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College athletes could soon be on their way to getting paid like never before. At least that’s the hope.

The NCAA isn’t completely revamping its archaic ways, but the much-maligned governing body took an important step Wednesday when it announced its board of governors recommends changes to its controversial name, image, and likeness rules. The changes that should pave the way for athletes to profit from their notoriety won’t happen overnight, but the NCAA said it is supporting alterations that could soon allow student-athletes to “receive compensation for third-party endorsements both related to and separate from athletics.”

It looks like the days of student-athletics being penalized for selling an autograph, collecting ad revenue from a YouTube channel, or partnering with a local business appear to be over. Took ‘em long enough.

“The NCAA’s work to modernize name, image, and likeness continues, and we plan to make these important changes on the original timeline, no later than January 2021,” Gene Smith, Ohio State AD and co-chair of the NCAA federal and state legislation working group, said in a statement. “The board’s decision today provides further guidance to each division as they create and adopt appropriate rules changes.”

In a 31-page report, the NCAA outlined extensively all the intricacies of the new rules. Comb through if you’re into all that legalese. But what does it all boil down to? And—most interestingly to many—do the changes hint at a return of the beloved NCAA Football video game series? Here’s a brief breakdown:

What’s changing

While the rules changes need to be ratified and implemented by Divisions I, II, and III, it looks like starting with the 2021-22 academic year, athletes can use their name, image, or likeness to profit in ways that previously would have almost certainly led to the loss of their eligibility.

That means student-athletes like former UCF football player Donald De La Haye, who we profield back in 2017 when he was told by the NCAA to give up his money-making YouTube channel if he wanted to remain eligible to play on Saturdays, won't have to make unnecessary concessions non-athletes at member institutions are never be subjected to.

Examples of how athletes will soon cash-in on their name, image, or likeness include as social media influencers, creating and maintaining businesses, profiting from their talents away from the field of play, or endorsing businesses or services on TV and radio.

Most notably, there is no ceiling on how much an athlete can earn on the side.

It won’t be the Wild West

The NCAA is still putting parameters on what it’ll allow.

Athletes can’t use conference or school images (or any kind of intellectual property) in any endorsements.

Conferences and schools can’t sign athletes to endorsement deals. Nor can they arrange endorsements. Athletes can only do business with a third-party and have to find the opportunities themselves.

The endorsements can’t be used by a school, or even by boosters on the low, as a way to pay for an athlete’s way.

Other important guardrails (and there many are laid out) that must be finalized include:

  • That endorsements are independent of athletic performance and participation
  • Athletes will almost assuredly not be permitted to endorse or partner with alcohol, tobacco, or gambling entities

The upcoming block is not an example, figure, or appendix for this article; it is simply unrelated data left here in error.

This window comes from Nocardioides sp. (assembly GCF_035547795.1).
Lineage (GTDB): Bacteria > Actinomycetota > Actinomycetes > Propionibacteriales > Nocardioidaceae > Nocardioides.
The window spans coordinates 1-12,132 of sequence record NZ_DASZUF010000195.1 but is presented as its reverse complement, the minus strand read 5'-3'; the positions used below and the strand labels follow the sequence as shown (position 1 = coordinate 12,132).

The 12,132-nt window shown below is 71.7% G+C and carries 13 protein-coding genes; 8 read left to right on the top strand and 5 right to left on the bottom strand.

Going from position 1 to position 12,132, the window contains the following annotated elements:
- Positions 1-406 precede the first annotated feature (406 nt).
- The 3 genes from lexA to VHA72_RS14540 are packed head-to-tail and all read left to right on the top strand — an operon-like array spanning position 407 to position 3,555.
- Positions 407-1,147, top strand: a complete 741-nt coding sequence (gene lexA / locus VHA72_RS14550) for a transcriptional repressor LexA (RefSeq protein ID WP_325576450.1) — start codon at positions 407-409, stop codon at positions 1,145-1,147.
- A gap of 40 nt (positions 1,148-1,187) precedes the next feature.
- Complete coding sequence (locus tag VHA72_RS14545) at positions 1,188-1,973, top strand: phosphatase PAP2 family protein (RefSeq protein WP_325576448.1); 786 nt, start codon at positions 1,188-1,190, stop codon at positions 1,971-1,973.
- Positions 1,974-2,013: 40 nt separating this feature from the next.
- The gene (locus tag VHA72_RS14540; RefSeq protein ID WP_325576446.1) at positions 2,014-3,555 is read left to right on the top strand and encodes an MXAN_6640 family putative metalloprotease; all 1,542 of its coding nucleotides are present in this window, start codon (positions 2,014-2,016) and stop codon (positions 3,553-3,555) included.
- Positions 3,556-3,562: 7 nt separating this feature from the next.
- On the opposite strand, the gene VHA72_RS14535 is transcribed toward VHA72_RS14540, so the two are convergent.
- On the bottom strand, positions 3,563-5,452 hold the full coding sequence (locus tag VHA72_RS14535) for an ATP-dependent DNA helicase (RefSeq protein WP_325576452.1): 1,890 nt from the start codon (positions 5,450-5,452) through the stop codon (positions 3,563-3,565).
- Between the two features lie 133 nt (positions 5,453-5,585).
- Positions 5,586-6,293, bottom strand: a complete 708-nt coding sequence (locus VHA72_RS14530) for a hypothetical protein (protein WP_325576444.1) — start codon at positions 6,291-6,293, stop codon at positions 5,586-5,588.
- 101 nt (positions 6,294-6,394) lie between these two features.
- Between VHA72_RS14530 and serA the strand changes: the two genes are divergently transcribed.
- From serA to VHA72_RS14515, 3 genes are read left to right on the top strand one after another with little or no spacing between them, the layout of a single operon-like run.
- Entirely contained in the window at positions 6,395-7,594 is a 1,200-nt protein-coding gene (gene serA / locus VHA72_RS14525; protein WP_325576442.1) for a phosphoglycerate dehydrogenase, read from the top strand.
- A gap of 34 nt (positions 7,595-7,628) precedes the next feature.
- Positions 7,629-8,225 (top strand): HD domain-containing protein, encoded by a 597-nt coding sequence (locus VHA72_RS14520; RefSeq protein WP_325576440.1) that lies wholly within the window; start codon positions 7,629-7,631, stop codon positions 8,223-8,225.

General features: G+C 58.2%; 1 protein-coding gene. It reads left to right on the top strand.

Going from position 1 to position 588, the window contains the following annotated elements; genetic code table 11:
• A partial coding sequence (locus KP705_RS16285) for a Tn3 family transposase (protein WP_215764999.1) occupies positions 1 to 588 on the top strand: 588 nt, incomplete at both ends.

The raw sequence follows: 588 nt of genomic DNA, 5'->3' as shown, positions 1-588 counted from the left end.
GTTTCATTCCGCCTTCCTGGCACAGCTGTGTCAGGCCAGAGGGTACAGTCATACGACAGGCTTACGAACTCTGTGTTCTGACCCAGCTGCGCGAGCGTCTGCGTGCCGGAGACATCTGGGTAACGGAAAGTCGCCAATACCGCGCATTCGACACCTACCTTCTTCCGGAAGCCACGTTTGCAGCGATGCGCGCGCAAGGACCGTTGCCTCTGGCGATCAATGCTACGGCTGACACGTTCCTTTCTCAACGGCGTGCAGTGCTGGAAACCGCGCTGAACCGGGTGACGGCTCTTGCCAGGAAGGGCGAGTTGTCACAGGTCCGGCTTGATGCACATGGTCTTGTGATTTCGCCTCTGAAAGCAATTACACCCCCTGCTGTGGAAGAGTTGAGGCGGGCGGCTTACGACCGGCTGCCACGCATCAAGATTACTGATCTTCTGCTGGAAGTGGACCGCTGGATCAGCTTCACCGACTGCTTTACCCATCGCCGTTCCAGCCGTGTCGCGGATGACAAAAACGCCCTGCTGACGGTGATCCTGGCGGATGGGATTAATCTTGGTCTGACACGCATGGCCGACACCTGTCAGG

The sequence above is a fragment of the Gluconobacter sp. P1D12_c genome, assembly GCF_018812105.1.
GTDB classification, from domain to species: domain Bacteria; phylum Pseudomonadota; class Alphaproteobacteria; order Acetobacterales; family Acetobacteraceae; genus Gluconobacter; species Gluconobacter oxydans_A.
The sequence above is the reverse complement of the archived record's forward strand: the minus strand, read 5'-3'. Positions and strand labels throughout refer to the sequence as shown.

• What restrictions are placed on sneaker and apparel companies or will they be outright forbidden from agreeing to endorsement deals with athletes based on "their history of encouraging or facilitating recruiting and other rules infractions"
  • What framework will be instituted so student-athletes can safely consult with professionals about tax and legal proceedings that's consistent with federal and state laws
  • Agreements can’t interfere with the NCAA’s goals of diversity, equality, and inclusion

“As we evolve, the Association will continue to identify the guardrails to further support student-athletes within the context of college sports and higher education,” Val Ackerman, Big East commissioner and NCAA working group co-chair, said in a statement. “In addition, we are mindful of the impact of the COVID-19 pandemic on higher education, college sports and students at large. We hope that modernized name, image and likeness rules will further assist college athletes during these unprecedented times and beyond.”

Is ‘NCAA Football’ returning?

The NCAA wouldn’t go as far as to recommend changes to its foundational group licensing rules. That's important news for gamers.

Basically, the NCAA concluded for the time being that group licensing programs that are advantageous to professional sports leagues are “not available to the NCAA or its member institutions, namely the presence of a player’s association to serve as a bargaining unit for the athletes.” The report read:

“At this time, the working group is also not recommending any changes to NCAA rules to permit group licenses of student-athlete NIL in what are characterized as group products (like video games). There are legal hurdles to such activity that preclude it as a realistic option for implementation at this time. The working group recommends that the NCAA continue to explore whether those legal hurdles can be overcome through efforts described in Section VI, so that this issue can be revisited in 2021 or later.”

The NCAA says it must continue to lobby Congress to enact federal changes to name, image, and likeness laws to override specific states that want to institute their own, like California. The NCAA will also continue to want protection from NIL lawsuits. Group licensing was ultimately identified as “unworkable” by the Indianapolis-based governing body, therefore, don’t expect the return of EA Sports’ NCAA Football franchise anytime soon.